On Saturday, I started the autoimmune protocol (AIP) diet.  So far, my progress has followed the usual steps: 1) start diet, 2) post food pic on Insta, 3) talk about diet with friends.  The next step is clearly: 4) blog about diet.

Seriously, though, a couple friends have asked me to blog about the diet occasionally over the next month, because they're interested to hear about someone's -- particularly, an ultrarunner's -- experience.  I figured that's a good idea, in case it could be useful to someone else.  Of course, there's the caveat that we are each an experiment of one; what works for me might not necessarily work for you, and vice versa.  Here's my story so far:

My reasons for starting AIP
For a year or two, I lived a fairly no-grain, no-added-sugar lifestyle.  I was happy eating the same foods (scrambled eggs, smoothies, carrots and hummus) day in and day out, for multiple meals a day.  Then Joe and I started dating, and things became more complicated -- in a good way.  I wasn't going to serve him a smoothie for dinner when he came over to my place, and I surely wasn't going to turn down whatever he served me at his.  And if we took the girls out for ice cream and everyone else was getting one, it would feel antisocial to refuse . . . It was fun, yet from there it was a shockingly quick spiral into eating 1,500 calorie meals at Carl's Jr. on a quasi-regular basis.

Sometime in the midst of this, my doctor went over some lab results with me, and informed me that one marker, associated with adrenal levels, was outside of the normal range, and he recommended that I try AIP.  Naturally, I blew him off.  I'd heard of the protocol from my strength and conditioning coach, who does it occasionally for a month at a time, and it sounded awful.  No grain, no dairy, no hummus?  No thanks.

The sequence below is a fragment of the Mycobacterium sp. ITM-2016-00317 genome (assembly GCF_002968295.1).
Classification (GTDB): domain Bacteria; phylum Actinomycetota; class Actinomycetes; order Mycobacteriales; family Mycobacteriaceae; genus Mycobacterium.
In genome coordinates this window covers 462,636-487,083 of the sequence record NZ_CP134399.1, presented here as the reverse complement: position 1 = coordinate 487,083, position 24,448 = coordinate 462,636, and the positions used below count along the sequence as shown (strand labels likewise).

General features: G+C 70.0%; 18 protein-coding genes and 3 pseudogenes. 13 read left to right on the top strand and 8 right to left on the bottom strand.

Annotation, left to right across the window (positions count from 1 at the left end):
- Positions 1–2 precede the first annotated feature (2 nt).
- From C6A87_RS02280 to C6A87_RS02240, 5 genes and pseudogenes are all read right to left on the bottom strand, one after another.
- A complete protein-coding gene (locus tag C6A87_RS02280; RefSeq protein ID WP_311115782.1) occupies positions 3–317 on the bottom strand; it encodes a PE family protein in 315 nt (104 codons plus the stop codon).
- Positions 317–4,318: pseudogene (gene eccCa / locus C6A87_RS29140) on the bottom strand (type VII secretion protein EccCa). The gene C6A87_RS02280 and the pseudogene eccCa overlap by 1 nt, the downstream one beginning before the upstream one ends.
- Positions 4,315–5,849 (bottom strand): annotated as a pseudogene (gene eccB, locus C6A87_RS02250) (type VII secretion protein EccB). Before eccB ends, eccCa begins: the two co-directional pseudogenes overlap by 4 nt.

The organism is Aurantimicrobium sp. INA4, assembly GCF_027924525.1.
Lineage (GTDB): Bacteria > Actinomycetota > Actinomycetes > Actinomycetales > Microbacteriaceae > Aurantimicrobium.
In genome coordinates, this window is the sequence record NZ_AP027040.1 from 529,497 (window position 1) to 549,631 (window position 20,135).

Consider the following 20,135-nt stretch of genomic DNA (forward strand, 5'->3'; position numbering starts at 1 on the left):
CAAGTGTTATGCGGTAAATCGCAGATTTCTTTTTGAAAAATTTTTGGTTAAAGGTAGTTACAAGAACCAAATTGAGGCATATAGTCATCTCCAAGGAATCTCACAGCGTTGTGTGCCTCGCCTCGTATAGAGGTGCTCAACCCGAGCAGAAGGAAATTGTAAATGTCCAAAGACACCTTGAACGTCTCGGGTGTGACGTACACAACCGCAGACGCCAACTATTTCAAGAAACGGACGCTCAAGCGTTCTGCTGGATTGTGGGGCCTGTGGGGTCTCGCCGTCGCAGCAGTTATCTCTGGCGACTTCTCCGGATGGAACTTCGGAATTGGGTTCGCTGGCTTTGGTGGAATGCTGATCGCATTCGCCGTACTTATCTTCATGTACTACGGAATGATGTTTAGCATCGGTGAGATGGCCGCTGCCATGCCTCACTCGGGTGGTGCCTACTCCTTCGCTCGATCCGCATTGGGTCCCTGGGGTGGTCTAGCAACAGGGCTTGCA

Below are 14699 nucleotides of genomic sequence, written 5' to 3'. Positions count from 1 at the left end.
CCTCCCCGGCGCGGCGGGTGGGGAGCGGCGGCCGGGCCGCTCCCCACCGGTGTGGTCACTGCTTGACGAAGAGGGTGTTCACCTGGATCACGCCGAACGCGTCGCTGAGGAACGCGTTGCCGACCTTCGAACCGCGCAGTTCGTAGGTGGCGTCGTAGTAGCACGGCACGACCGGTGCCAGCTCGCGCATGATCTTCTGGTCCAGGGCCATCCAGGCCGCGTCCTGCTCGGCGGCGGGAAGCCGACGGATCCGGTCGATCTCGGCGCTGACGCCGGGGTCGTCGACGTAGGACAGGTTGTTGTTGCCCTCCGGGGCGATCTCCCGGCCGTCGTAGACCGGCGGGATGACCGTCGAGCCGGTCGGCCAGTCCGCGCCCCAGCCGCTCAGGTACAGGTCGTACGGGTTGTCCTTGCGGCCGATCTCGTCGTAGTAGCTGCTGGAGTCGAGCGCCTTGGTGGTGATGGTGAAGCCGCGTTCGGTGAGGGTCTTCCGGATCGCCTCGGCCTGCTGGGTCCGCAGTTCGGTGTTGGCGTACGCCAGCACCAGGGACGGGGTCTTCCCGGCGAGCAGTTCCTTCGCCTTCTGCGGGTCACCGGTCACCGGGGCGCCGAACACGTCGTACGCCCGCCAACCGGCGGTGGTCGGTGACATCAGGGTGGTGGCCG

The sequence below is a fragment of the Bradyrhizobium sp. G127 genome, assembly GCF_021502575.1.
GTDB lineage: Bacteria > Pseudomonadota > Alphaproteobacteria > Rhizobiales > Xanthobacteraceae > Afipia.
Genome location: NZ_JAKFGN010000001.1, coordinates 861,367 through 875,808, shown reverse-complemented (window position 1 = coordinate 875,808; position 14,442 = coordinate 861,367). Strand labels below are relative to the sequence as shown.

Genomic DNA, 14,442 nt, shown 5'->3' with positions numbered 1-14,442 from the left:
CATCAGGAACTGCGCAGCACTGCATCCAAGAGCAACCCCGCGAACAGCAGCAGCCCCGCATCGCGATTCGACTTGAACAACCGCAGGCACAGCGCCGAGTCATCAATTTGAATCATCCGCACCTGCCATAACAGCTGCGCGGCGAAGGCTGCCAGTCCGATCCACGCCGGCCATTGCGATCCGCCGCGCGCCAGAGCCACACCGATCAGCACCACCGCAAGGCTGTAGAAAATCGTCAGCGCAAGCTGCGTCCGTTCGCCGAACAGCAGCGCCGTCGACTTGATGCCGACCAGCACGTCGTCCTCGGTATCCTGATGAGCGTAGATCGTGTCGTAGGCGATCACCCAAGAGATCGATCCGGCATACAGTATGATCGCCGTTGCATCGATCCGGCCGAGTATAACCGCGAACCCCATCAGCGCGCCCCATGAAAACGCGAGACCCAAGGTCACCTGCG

However, ever since the Lone Star 100 in February, I have felt like I'm eating junk all the time.  I gained about 5 pounds, and I was unhappy with myself.  Some of my runs have felt terrible, and sometimes it's hard even climbing the stairs up to my apartment.  It's difficult to pinpoint the causes of those last two things: I know I've been racing ultras too frequently; I've suffered from iron-deficiency anemia in the past; I donate blood regularly.  All of those things could be factors in my fatigue.  But I feel like I'm doing what I can about the iron, taking a supplement every day.  So hitting the "reset" button on my diet seemed like the next step in getting healthier and hopefully feeling better.  Of course, I could have chosen a diet that involved moderation, but that's actually harder for me than a strict elimination protocol; for better or worse, I'm kind of an "all or nothing" person.  So for the next month, I'm all in.